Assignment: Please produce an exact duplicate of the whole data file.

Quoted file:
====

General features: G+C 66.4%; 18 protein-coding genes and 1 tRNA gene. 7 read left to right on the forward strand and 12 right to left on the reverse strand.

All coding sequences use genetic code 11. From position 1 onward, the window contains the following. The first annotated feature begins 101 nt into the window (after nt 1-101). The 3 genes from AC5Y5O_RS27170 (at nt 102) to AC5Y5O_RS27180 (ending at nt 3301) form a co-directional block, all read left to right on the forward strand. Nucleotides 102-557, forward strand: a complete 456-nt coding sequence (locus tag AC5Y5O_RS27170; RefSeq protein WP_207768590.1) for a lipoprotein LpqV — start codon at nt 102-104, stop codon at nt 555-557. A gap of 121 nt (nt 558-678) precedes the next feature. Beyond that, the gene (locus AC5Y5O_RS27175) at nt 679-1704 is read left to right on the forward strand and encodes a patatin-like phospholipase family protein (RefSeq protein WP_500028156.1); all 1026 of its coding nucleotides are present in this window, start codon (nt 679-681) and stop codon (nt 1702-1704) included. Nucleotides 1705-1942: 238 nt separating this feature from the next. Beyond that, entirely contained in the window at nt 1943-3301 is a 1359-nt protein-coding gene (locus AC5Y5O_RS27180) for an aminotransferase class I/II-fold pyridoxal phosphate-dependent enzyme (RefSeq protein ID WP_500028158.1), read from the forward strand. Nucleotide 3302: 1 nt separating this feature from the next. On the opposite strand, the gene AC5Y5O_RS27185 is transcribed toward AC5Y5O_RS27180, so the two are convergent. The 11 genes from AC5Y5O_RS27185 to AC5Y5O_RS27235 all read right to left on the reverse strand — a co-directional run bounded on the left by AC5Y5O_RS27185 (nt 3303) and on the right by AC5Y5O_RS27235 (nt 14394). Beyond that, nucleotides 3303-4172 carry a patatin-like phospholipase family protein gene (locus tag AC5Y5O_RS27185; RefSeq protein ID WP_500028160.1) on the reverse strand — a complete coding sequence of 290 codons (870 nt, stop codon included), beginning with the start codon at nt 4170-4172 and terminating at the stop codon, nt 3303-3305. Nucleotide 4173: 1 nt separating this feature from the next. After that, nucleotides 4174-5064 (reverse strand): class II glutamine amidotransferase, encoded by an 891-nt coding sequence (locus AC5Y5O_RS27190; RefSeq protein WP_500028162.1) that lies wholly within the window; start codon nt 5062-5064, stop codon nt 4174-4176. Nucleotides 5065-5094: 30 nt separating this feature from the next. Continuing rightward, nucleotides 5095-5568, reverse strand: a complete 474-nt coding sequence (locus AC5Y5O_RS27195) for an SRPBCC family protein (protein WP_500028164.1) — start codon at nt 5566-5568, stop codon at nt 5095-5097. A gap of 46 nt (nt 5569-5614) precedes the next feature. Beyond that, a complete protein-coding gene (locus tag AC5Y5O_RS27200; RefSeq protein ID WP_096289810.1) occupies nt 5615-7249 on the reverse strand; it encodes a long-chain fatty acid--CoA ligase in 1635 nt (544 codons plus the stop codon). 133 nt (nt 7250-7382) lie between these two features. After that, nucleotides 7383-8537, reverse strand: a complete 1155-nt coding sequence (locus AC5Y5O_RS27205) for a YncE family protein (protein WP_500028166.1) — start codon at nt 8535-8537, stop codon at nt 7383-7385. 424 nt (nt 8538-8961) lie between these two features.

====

General features: G+C 66.4%; 18 protein-coding genes and 1 tRNA gene. 7 read left to right on the forward strand and 12 right to left on the reverse strand.

All coding sequences use genetic code 11. From position 1 onward, the window contains the following. The first annotated feature begins 101 nt into the window (after nt 1-101). The 3 genes from AC5Y5O_RS27170 (at nt 102) to AC5Y5O_RS27180 (ending at nt 3301) form a co-directional block, all read left to right on the forward strand. Nucleotides 102-557, forward strand: a complete 456-nt coding sequence (locus tag AC5Y5O_RS27170; RefSeq protein WP_207768590.1) for a lipoprotein LpqV — start codon at nt 102-104, stop codon at nt 555-557. A gap of 121 nt (nt 558-678) precedes the next feature. Beyond that, the gene (locus AC5Y5O_RS27175) at nt 679-1704 is read left to right on the forward strand and encodes a patatin-like phospholipase family protein (RefSeq protein WP_500028156.1); all 1026 of its coding nucleotides are present in this window, start codon (nt 679-681) and stop codon (nt 1702-1704) included. Nucleotides 1705-1942: 238 nt separating this feature from the next. Beyond that, entirely contained in the window at nt 1943-3301 is a 1359-nt protein-coding gene (locus AC5Y5O_RS27180) for an aminotransferase class I/II-fold pyridoxal phosphate-dependent enzyme (RefSeq protein ID WP_500028158.1), read from the forward strand. Nucleotide 3302: 1 nt separating this feature from the next. On the opposite strand, the gene AC5Y5O_RS27185 is transcribed toward AC5Y5O_RS27180, so the two are convergent. The 11 genes from AC5Y5O_RS27185 to AC5Y5O_RS27235 all read right to left on the reverse strand — a co-directional run bounded on the left by AC5Y5O_RS27185 (nt 3303) and on the right by AC5Y5O_RS27235 (nt 14394). Beyond that, nucleotides 3303-4172 carry a patatin-like phospholipase family protein gene (locus tag AC5Y5O_RS27185; RefSeq protein ID WP_500028160.1) on the reverse strand — a complete coding sequence of 290 codons (870 nt, stop codon included), beginning with the start codon at nt 4170-4172 and terminating at the stop codon, nt 3303-3305. Nucleotide 4173: 1 nt separating this feature from the next. After that, nucleotides 4174-5064 (reverse strand): class II glutamine amidotransferase, encoded by an 891-nt coding sequence (locus AC5Y5O_RS27190; RefSeq protein WP_500028162.1) that lies wholly within the window; start codon nt 5062-5064, stop codon nt 4174-4176. Nucleotides 5065-5094: 30 nt separating this feature from the next. Continuing rightward, nucleotides 5095-5568, reverse strand: a complete 474-nt coding sequence (locus AC5Y5O_RS27195) for an SRPBCC family protein (protein WP_500028164.1) — start codon at nt 5566-5568, stop codon at nt 5095-5097. A gap of 46 nt (nt 5569-5614) precedes the next feature. Beyond that, a complete protein-coding gene (locus tag AC5Y5O_RS27200; RefSeq protein ID WP_096289810.1) occupies nt 5615-7249 on the reverse strand; it encodes a long-chain fatty acid--CoA ligase in 1635 nt (544 codons plus the stop codon). 133 nt (nt 7250-7382) lie between these two features. After that, nucleotides 7383-8537, reverse strand: a complete 1155-nt coding sequence (locus AC5Y5O_RS27205) for a YncE family protein (protein WP_500028166.1) — start codon at nt 8535-8537, stop codon at nt 7383-7385. 424 nt (nt 8538-8961) lie between these two features.